Certification Key When the Clinical Research Associate Role Moves into Mission: Impossible Territory

Darlene Panzitta

Darlene Panzitta, President & Founder, DSP Clinical Research

Some observers on the outside may well imagine the lifestyle of the contract clinical research associate (CRA) to be something like that of fictional character Ethan Hunt, as portrayed by Tom Cruise in the Mission: Impossible movies. Somewhere—possibly in an exotic location—a clinical trial is in jeopardy. The CRA receives his or her assignment in a message including the phrase “Your mission, should you choose to accept it…” that self-destructs upon completion. Cue the burning fuse, the thrilling theme music, and the montage of images showing our hero racing to the study site just in time to put everything back on track.

In truth, few CRAs can aspire to this level of excitement in their day-to-day duties. However, real-life monitors who are trusted to shepherd complex studies along at sites all over the world—and, yes, occasionally “rescue” them—share one trait with Ethan Hunt, which is a need to achieve and maintain high levels of skill in a variety of core competencies for making what can sometimes be seemingly impossible missions look routine.

That’s why DSP Clinical Research, a full-service contract research organization managing Phase I to IV clinical trials across many therapeutic areas, tasks only Certified Clinical Research Associates (CCRA®s) to assignments through its new co-monitoring service providing support for clinical trials that need to manage difficult study timelines, hit enrollment goals, or reach important study milestones. Other challenges may involve reviewing data, conducting pre-study visits, or preparing for site audits—all with the CCRA working as an extension of the existing study team while minimizing overhead and lag time.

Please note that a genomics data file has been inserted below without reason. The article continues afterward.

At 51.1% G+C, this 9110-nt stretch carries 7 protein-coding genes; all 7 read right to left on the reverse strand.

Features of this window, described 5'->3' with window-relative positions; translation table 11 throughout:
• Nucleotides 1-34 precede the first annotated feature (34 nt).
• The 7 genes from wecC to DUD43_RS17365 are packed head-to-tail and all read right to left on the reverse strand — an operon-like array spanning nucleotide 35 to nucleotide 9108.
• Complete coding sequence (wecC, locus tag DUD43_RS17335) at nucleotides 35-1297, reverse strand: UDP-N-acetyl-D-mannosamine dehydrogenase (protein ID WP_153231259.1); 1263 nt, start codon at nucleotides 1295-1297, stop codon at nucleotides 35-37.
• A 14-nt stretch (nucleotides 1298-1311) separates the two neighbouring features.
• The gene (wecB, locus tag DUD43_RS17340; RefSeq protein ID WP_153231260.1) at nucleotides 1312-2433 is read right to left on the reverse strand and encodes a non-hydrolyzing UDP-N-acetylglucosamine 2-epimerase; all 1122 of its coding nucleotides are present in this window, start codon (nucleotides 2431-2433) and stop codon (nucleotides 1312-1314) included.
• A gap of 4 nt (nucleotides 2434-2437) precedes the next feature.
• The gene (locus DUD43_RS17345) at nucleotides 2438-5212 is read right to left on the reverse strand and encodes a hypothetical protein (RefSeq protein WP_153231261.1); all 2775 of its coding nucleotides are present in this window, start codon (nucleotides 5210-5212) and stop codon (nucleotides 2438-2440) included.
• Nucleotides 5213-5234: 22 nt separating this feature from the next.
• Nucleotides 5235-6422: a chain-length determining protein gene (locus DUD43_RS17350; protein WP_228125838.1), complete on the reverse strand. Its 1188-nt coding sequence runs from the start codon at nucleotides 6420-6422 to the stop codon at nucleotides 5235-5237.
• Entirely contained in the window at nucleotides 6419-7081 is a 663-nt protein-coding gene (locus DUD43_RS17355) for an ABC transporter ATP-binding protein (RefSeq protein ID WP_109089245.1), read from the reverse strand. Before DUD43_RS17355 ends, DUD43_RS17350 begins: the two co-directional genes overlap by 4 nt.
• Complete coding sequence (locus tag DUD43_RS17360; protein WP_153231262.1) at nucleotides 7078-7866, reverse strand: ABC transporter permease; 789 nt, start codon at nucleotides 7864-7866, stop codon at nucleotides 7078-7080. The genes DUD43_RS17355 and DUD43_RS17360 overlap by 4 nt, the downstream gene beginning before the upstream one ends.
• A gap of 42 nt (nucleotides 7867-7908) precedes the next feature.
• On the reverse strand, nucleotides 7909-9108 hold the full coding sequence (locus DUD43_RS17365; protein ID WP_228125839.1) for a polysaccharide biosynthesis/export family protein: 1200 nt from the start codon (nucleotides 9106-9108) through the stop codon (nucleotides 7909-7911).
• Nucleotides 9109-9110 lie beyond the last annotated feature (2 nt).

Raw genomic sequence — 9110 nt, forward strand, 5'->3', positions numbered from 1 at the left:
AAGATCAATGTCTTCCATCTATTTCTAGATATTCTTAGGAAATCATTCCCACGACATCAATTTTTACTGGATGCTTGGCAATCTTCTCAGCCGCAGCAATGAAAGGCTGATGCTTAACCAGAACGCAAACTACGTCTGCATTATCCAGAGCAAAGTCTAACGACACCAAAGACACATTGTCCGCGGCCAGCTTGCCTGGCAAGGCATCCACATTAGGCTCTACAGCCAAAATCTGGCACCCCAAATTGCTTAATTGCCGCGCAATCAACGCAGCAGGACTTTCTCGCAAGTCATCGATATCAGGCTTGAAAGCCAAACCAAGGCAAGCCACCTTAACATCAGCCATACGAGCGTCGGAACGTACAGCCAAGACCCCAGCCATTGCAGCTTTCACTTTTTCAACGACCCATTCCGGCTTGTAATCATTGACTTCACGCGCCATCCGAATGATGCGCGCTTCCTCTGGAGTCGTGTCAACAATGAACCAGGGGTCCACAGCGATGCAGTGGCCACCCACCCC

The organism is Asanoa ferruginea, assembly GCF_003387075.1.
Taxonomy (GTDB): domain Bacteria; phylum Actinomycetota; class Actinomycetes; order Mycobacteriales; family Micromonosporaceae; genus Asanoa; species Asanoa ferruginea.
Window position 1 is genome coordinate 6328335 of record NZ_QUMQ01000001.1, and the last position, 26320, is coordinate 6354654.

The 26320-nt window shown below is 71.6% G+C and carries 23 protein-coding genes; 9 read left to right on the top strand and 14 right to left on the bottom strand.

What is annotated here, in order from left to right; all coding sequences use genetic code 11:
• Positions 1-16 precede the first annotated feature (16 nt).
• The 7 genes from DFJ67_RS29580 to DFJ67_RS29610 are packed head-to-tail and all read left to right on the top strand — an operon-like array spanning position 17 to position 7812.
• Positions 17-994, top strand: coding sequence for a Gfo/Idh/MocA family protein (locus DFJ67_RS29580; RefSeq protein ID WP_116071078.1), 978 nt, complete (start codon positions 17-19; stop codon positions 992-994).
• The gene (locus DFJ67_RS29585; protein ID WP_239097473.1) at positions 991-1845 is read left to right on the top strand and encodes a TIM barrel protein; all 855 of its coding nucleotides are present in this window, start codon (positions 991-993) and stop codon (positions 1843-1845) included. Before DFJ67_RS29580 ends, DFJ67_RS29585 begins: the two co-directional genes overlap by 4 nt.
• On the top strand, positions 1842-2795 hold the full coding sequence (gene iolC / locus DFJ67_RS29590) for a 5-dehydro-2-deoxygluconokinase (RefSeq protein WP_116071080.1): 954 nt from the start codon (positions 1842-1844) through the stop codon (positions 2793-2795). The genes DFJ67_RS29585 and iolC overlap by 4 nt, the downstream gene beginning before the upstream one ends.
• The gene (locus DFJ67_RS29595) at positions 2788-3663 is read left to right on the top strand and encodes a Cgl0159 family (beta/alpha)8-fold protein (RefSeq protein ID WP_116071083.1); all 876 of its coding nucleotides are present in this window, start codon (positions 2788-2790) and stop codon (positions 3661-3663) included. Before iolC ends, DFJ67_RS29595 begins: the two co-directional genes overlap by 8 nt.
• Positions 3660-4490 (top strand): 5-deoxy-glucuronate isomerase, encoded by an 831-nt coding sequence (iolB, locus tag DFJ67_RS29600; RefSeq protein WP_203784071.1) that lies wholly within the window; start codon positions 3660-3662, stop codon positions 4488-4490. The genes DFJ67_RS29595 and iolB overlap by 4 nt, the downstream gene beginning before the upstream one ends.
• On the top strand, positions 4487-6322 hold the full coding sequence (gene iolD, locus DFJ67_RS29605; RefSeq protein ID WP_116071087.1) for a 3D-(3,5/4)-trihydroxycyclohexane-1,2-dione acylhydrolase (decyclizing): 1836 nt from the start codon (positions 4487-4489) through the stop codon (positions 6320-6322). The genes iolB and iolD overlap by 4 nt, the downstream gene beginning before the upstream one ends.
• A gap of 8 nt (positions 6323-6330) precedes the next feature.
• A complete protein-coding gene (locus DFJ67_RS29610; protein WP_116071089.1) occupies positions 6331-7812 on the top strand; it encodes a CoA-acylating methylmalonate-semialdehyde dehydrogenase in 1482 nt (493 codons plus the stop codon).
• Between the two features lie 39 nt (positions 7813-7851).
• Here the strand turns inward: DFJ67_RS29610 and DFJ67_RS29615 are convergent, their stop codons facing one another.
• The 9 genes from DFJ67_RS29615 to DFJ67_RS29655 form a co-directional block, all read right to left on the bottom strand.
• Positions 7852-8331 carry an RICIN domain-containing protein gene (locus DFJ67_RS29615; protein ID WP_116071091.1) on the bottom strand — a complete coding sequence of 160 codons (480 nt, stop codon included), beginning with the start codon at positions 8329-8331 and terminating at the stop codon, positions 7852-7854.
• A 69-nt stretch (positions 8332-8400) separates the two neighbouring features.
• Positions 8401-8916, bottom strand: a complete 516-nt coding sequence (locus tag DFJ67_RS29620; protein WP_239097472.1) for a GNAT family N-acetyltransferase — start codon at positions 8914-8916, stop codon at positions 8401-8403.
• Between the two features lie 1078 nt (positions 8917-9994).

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“Monitoring is an area where a study can easily fall behind because of the fast pace of data collection and verification, resulting in a cascading wave of cost incursions,” says Darlene Panzitta, MS, president and founder of DSP Clinical Research in Fairfield, N.J. “Having a fully certified monitoring staff has been an integral part of [our success] over the past decade. There’s a definitive reward to having a certified monitoring staff providing the co-monitoring service—less mistakes, less re-work, deadlines are met and not missed, and the data are allowed to stand on their own merits, instead of being questioned for accuracy or validity.”

The service provides back-up full- or part-time monitors who are trained and ready to help within two weeks of a signed contract, and all are long-term employees who are CCRA-certified through ACRP and fluent in a variety of electronic data capture systems.

“In my opinion, the CCRA is the mark of a true professional,” Panzitta says. “I started out in this industry over 23 years ago as a monitor and patiently waited until I qualified to take the test for the CCRA, and was happy when I passed it the first time. I always felt the CCRA was the fastest way to set yourself apart. The continuing education to maintain that certification is a signal to both the employer and the clientele of the monitor’s dedication to stay up to date on the industry.”

While noting that most clients seem to place a premium on experience over certification, Panzitta says that she would like to turn this thinking around. “I’ll take a monitor with less experience and certification over one with more experience and no certification every time,” she explains, “because that individual has shown the commitment to rise above the standards and to set themselves apart.”

Author: Gary Cramer